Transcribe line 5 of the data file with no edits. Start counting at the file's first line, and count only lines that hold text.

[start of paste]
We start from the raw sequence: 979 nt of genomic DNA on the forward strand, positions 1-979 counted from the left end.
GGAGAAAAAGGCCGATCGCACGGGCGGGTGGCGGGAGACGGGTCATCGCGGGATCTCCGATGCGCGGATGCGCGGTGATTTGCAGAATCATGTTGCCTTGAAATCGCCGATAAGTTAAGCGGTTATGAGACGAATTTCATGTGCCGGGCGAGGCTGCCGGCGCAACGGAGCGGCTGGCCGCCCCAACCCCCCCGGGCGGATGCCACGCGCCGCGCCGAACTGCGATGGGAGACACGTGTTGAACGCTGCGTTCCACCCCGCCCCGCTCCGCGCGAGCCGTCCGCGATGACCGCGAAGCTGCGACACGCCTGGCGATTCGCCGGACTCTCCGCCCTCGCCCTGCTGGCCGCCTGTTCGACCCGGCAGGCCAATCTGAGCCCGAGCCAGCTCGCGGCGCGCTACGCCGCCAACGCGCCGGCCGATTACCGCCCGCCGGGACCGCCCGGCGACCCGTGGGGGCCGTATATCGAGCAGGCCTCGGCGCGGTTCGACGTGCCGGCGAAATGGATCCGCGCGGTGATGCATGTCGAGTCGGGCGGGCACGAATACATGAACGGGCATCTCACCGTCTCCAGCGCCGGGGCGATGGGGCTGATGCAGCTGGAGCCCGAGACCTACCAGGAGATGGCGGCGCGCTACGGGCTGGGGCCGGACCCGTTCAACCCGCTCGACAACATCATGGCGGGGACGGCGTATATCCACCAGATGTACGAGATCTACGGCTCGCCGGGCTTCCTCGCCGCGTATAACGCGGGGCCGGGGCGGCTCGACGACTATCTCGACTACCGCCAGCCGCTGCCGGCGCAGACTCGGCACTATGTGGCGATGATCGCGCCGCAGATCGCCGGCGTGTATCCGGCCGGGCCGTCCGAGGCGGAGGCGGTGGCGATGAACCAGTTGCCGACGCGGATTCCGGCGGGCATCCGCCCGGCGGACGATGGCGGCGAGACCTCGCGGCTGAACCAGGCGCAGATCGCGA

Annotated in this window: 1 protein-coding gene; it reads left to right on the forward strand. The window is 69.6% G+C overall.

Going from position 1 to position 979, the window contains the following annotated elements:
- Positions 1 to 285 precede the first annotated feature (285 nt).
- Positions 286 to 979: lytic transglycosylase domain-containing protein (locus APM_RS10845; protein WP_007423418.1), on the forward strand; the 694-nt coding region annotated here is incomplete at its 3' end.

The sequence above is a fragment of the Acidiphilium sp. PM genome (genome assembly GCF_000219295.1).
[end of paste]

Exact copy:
- Positions 1 to 285 precede the first annotated feature (285 nt).